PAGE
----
Rosemary Radford Ruether is one of the most brilliant theologians of our time and her newly released autobiography, My Quest for Hope and Meaning, is a gift to those of us who have been so touched by her work. In this intimate and beautiful piece, Ruether shares her personal journey in feminist scholarship and activism. The autobiography opens with a profound forward by Renny Golden (that is also shared here on Feminism and Religion) and continues with an introduction and six chapters where Ruether guides us through an exploration of the influence of the matriarchs in her life, her interactions with Catholicism, her continued exploration of interfaith relations, her family’s struggle with mental illness, and her commitment to ecofeminist responses to the ecological crisis.
Ruether states that “Humans are hope and meaning creators” (xii), and her autobiography details her own quests for hope and meaning. She reflects on the incredible impact made by the female-centered patterns in family and community in her life. According to Ruether, these “matricentric enclaves” grounded and shaped her interest in feminist theory and women’s history. She also describes the spiritually and intellectually serious Catholicism that she received from her mother and articulates her continued frustration with Vatican leadership that has undermined the efforts of Vatican II. For Ruether, her ongoing affiliation with feminist theological circles is crucial as she continues to work toward shaping an ecumenical and interfaith Catholicism.
In Chapter 3, “The Warring Children of Abraham: Jews, Christians, and Muslims,” Ruether details her relationship with her Jewish uncle and the impact this had on her commitment to exploring the interrelationship between these three traditions. She describes her continued efforts within her own community to shape theological education and work for peace across religions. In Chapter 4, Ruether articulates her continued journey and interest in Greek and Ancient Near Eastern paganism and participation in Christian-Buddhist dialogue.
In Chapter 5, Ruether turns her attention to her family’s struggle with mental illness and the failures of the mental health system. Here, she questions the relationship between the mind and brain and the role they play in the construction of self.
In her final chapter, Ruether draws on Bill McKibben’s work related to the ongoing deteriorating condition of the ecosystem. She discusses the continued threats to our global life system if we refuse to take responsibility and end patterns of domination of nature and of women. She also explores ways of living suggested by new agricultural and energy systems and asks what kind of spirituality can encourage and support a sustainable way of living together while embracing new circumstances.
Responding to requests from over the years, Ruether concludes her book with a complete bibliography of her writings including books, chapters within books, and articles from 1963 forward.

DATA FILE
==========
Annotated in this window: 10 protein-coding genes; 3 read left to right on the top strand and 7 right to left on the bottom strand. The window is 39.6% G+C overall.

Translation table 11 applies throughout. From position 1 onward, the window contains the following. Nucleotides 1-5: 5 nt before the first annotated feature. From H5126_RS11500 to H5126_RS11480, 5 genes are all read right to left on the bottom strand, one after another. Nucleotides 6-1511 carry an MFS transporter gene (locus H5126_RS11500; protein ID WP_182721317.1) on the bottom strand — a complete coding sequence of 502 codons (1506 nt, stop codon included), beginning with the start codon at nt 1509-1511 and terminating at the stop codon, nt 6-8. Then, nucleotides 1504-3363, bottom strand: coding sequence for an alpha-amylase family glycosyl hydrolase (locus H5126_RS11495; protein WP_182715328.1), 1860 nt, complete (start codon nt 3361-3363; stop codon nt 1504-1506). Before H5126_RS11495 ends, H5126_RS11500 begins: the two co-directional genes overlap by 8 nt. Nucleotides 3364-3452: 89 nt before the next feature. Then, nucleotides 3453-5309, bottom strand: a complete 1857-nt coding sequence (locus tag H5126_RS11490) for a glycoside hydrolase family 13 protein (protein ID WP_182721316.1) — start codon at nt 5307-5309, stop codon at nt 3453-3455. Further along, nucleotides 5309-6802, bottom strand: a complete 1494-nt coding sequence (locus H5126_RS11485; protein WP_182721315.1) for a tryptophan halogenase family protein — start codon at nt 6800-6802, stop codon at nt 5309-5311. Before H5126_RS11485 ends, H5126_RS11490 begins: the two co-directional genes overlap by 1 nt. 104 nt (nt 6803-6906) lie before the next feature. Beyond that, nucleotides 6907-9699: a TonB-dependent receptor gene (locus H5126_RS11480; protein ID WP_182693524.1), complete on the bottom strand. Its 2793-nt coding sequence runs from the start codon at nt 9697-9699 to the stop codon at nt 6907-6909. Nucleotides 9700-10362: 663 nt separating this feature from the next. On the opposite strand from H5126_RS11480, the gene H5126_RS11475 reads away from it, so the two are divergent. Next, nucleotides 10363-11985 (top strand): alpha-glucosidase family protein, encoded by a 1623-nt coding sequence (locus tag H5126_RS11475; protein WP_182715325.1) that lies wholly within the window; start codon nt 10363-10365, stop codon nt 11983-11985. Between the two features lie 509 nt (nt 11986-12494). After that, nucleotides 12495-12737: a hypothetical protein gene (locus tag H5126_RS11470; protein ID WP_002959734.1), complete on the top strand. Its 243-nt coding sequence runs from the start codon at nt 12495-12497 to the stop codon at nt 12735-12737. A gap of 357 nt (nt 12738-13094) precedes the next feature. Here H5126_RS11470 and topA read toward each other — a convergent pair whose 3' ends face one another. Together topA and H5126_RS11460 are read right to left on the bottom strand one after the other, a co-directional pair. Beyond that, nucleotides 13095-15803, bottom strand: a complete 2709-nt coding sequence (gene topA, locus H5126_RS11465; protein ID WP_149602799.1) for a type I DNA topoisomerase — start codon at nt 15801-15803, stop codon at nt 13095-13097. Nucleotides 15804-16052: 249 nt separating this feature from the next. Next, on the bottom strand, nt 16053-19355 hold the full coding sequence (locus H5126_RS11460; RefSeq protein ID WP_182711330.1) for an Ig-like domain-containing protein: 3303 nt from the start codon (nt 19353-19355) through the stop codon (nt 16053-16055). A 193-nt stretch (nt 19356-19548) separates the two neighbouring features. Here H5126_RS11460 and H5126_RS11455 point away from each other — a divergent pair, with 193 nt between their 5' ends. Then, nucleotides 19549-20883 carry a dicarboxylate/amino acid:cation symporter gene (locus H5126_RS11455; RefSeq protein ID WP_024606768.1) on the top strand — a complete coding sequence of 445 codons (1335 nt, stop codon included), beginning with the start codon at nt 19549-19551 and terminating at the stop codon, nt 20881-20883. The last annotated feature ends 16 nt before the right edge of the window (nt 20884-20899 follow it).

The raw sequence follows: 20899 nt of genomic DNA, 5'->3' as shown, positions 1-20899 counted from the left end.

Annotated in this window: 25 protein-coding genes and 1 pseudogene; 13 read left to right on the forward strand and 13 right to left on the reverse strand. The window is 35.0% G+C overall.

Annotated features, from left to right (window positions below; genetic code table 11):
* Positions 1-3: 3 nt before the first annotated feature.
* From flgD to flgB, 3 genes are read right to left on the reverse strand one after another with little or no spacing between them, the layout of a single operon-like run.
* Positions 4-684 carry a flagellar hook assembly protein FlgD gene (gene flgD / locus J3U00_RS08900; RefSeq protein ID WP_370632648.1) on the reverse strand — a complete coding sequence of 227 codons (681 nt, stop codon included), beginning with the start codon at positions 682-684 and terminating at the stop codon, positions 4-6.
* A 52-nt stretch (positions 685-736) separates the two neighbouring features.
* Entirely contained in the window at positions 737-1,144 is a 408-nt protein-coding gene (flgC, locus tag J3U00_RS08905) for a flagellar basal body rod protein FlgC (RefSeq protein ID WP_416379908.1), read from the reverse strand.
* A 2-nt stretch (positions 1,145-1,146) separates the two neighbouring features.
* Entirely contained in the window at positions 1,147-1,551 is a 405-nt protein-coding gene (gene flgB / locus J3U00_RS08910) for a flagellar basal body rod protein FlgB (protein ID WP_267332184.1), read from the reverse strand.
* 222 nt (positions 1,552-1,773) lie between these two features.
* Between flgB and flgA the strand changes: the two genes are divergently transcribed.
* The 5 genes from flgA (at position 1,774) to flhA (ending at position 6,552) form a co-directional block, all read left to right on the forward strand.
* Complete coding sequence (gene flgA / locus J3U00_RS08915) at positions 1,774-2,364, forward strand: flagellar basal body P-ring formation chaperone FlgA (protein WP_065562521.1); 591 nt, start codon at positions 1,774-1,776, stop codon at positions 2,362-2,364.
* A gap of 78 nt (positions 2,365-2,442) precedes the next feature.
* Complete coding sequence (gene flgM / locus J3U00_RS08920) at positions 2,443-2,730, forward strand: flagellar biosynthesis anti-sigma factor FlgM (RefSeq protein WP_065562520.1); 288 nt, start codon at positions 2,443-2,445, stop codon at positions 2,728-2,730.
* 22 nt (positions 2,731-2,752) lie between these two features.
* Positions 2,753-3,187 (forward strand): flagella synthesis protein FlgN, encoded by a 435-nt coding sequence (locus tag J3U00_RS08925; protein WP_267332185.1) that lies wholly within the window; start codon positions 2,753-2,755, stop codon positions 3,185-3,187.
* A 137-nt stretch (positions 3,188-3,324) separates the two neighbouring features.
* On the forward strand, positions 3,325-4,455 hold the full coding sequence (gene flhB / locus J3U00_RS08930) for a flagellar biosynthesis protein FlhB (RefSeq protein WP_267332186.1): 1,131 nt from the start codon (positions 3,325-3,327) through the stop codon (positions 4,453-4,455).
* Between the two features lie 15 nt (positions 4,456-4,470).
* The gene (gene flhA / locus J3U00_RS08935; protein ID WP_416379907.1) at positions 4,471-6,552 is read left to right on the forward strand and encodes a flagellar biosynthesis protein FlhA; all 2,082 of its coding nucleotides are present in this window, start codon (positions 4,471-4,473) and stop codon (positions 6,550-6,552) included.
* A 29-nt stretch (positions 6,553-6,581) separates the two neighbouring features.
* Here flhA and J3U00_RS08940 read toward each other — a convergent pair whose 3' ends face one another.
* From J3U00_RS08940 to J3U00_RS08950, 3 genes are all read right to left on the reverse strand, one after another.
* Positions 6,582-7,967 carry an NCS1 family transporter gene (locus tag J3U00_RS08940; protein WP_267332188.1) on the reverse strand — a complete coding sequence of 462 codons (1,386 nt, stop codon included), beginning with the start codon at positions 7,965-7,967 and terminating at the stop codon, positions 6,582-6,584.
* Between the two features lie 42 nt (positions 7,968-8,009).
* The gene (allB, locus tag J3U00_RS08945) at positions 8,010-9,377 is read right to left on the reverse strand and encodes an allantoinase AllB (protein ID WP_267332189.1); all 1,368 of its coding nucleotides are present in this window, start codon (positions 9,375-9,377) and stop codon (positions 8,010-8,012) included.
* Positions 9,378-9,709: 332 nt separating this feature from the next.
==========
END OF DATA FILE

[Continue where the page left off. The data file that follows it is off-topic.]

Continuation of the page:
Having had the great privilege being in the classroom with Ruether, I found myself completely immersed in her latest work and continuing my journey as her perpetual student. Here, she reminds us that by imagining a God that cares, we become more caring our selves. Although we are indeed inadequate as finite beings, we can and must “do better at creating finite moments of goodness by taking responsibility for what we do” (xii). Through our own affirmations of hope and meaning we produce new boundless realities to carry life forward.
I am grateful for Ruether’s willingness to allow us a glimpse into the journey that influenced and shaped her feminism, theology, and activism. There is no doubt that her scholarship and ongoing commitment to peace and liberation has impacted the way we explore the terrain of the field of theology. Simply said, Rosemary Radford Ruether is a game changer. Her autobiography clearly demonstrates this in more ways than one.
Gina Messina-Dysert, Ph.D., is Dean of the School of Graduate and Professional Studies at Ursuline College and Co-founder of Feminism and Religion. She has authored multiple articles and the forthcoming book Rape Culture and Spiritual Violence, and is co-editor (with Rosemary Radford Ruether) of the forthcoming anthology, Feminism and Religion in the 21st Century. Her WATER Teleconference, “In Search of Healing: Confronting Rape Culture and Spiritual Violence,” can be accessed here. Gina’s research interests are theologically and ethically driven, involve a feminist and interdisciplinary approach, and are influenced by her activist roots and experience working with survivors of rape and domestic violence. Gina can be followed on Twitter @FemTheologian and her website can be accessed at http://ginamessinadysert.com.
3 thoughts on “Rosemary Radford Ruether’s Quests for Hope and Meaning by Gina Messina-Dysert”
Reblogged this on Take What You Need and commented:
For me, too, this woman was instrumental in the transformation of my faith.
Rosemary Ruether continues her brilliant, pioneering work as a feminist scholar by contributing her own life to the history she studies. I remain deeply in her debt. I wish her many more years of productive work.
“Gaia and God” was an important book in my feminism and religion education. Thanks for letting us know about RRR’s autobiography. I’ll pick it up, Gina.